In Provizer v. Commissioner [Dec. 48,102(M)], T.C. Memo. 1992-177, a test case for the Plastics Recycling group of cases, this Court (1) found that each Sentinel EPE recycler had a fair market value not in excess of $50,000, (2) held that the transaction, which is almost identical to the Partnership transactions in these consolidated cases, was a sham because it lacked economic substance and a business purpose, (3) upheld the section 6659 addition to tax for valuation overstatement since the underpayment of taxes was directly related to the overstatement of the value of the Sentinel EPE recyclers, and (4) held that losses and credits claimed with respect to Clearwater were attributable to tax-motivated transactions within the meaning of section 6621(c). In reaching the conclusion that the transaction lacked economic substance and a business purpose, this Court relied heavily upon the overvaluation of the Sentinel EPE recyclers.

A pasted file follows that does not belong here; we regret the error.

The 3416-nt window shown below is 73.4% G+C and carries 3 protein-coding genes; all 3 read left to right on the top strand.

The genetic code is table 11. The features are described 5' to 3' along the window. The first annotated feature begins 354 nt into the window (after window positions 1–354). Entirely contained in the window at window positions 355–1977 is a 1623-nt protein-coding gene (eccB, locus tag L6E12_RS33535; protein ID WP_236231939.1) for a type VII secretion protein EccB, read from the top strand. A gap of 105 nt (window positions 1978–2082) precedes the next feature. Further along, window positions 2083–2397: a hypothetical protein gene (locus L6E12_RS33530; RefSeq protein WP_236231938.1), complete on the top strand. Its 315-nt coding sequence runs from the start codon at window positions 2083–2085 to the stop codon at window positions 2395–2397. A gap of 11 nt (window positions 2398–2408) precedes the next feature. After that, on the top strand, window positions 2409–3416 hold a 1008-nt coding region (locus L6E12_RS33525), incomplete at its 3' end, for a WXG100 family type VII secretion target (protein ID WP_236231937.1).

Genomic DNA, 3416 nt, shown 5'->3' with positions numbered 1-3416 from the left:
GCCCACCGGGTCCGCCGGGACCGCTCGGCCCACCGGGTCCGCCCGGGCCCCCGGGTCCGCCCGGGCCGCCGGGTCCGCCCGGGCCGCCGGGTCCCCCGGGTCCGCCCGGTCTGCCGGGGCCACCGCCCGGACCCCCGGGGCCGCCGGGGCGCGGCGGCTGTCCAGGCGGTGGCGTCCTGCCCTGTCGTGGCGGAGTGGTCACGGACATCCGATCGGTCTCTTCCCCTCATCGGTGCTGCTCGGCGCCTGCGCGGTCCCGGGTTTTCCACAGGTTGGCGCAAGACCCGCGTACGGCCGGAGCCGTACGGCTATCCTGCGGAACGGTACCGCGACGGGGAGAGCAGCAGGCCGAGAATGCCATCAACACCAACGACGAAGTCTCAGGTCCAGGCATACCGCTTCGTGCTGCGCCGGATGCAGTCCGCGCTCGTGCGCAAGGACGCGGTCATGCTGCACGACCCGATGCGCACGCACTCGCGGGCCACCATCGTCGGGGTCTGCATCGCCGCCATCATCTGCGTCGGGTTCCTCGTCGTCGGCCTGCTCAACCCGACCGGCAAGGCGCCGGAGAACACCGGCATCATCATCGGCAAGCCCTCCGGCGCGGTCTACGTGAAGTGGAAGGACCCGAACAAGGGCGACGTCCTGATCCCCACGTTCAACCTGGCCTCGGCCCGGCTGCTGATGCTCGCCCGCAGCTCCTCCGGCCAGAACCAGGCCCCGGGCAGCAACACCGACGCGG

Although petitioners have not agreed to be bound by the Provizer opinion, they have stipulated that the investments in the Sentinel EPE recyclers in these cases are similar to the investment described in Provizer v. Commissioner, supra. The underlying transactions in these consolidated cases, and the Sentinel EPE recyclers considered in these cases, are the same type of transaction and same type of machine considered in Provizer v. Commissioner, supra.